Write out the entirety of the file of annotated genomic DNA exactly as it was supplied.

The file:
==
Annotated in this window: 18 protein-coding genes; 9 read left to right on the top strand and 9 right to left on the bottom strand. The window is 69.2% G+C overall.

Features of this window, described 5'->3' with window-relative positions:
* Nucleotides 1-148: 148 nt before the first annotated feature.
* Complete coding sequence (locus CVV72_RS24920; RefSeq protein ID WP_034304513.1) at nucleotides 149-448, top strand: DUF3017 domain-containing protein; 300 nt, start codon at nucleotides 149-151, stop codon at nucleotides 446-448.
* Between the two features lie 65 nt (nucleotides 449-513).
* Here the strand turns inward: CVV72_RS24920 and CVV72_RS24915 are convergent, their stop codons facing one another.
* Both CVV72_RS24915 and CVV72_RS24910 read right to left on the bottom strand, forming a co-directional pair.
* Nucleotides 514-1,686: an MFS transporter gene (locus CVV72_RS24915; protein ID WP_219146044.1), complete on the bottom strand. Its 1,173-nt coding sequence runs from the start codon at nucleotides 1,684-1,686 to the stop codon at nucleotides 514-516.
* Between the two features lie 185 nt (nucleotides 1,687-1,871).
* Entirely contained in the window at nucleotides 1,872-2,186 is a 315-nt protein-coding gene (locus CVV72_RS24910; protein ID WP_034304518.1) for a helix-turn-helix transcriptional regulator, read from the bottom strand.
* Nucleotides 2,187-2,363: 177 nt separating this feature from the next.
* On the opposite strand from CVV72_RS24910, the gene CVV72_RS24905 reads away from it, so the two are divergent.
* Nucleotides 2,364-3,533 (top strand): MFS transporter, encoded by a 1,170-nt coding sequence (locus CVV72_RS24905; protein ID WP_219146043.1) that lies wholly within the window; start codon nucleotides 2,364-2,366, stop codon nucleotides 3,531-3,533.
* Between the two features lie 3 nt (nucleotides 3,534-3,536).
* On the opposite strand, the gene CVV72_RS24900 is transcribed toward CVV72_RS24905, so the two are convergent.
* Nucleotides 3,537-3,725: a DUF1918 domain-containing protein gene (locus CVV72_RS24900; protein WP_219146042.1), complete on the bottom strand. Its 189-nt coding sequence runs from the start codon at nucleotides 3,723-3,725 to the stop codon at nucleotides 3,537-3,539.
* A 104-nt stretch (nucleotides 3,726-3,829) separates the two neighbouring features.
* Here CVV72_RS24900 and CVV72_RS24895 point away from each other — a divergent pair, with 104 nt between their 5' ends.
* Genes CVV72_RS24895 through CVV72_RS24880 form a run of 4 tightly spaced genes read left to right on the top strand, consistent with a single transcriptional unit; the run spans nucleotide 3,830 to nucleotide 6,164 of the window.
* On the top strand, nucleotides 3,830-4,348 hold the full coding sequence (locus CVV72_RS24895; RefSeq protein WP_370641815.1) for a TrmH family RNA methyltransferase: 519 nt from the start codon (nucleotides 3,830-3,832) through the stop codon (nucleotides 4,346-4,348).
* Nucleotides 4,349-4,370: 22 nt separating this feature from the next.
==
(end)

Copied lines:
Annotated in this window: 18 protein-coding genes; 9 read left to right on the top strand and 9 right to left on the bottom strand. The window is 69.2% G+C overall.

Features of this window, described 5'->3' with window-relative positions:
* Nucleotides 1-148: 148 nt before the first annotated feature.
* Complete coding sequence (locus CVV72_RS24920; RefSeq protein ID WP_034304513.1) at nucleotides 149-448, top strand: DUF3017 domain-containing protein; 300 nt, start codon at nucleotides 149-151, stop codon at nucleotides 446-448.
* Between the two features lie 65 nt (nucleotides 449-513).
* Here the strand turns inward: CVV72_RS24920 and CVV72_RS24915 are convergent, their stop codons facing one another.
* Both CVV72_RS24915 and CVV72_RS24910 read right to left on the bottom strand, forming a co-directional pair.
* Nucleotides 514-1,686: an MFS transporter gene (locus CVV72_RS24915; protein ID WP_219146044.1), complete on the bottom strand. Its 1,173-nt coding sequence runs from the start codon at nucleotides 1,684-1,686 to the stop codon at nucleotides 514-516.
* Between the two features lie 185 nt (nucleotides 1,687-1,871).
* Entirely contained in the window at nucleotides 1,872-2,186 is a 315-nt protein-coding gene (locus CVV72_RS24910; protein ID WP_034304518.1) for a helix-turn-helix transcriptional regulator, read from the bottom strand.
* Nucleotides 2,187-2,363: 177 nt separating this feature from the next.
* On the opposite strand from CVV72_RS24910, the gene CVV72_RS24905 reads away from it, so the two are divergent.
* Nucleotides 2,364-3,533 (top strand): MFS transporter, encoded by a 1,170-nt coding sequence (locus CVV72_RS24905; protein ID WP_219146043.1) that lies wholly within the window; start codon nucleotides 2,364-2,366, stop codon nucleotides 3,531-3,533.
* Between the two features lie 3 nt (nucleotides 3,534-3,536).
* On the opposite strand, the gene CVV72_RS24900 is transcribed toward CVV72_RS24905, so the two are convergent.
* Nucleotides 3,537-3,725: a DUF1918 domain-containing protein gene (locus CVV72_RS24900; protein WP_219146042.1), complete on the bottom strand. Its 189-nt coding sequence runs from the start codon at nucleotides 3,723-3,725 to the stop codon at nucleotides 3,537-3,539.
* A 104-nt stretch (nucleotides 3,726-3,829) separates the two neighbouring features.
* Here CVV72_RS24900 and CVV72_RS24895 point away from each other — a divergent pair, with 104 nt between their 5' ends.
* Genes CVV72_RS24895 through CVV72_RS24880 form a run of 4 tightly spaced genes read left to right on the top strand, consistent with a single transcriptional unit; the run spans nucleotide 3,830 to nucleotide 6,164 of the window.
* On the top strand, nucleotides 3,830-4,348 hold the full coding sequence (locus CVV72_RS24895; RefSeq protein WP_370641815.1) for a TrmH family RNA methyltransferase: 519 nt from the start codon (nucleotides 3,830-3,832) through the stop codon (nucleotides 4,346-4,348).
* Nucleotides 4,349-4,370: 22 nt separating this feature from the next.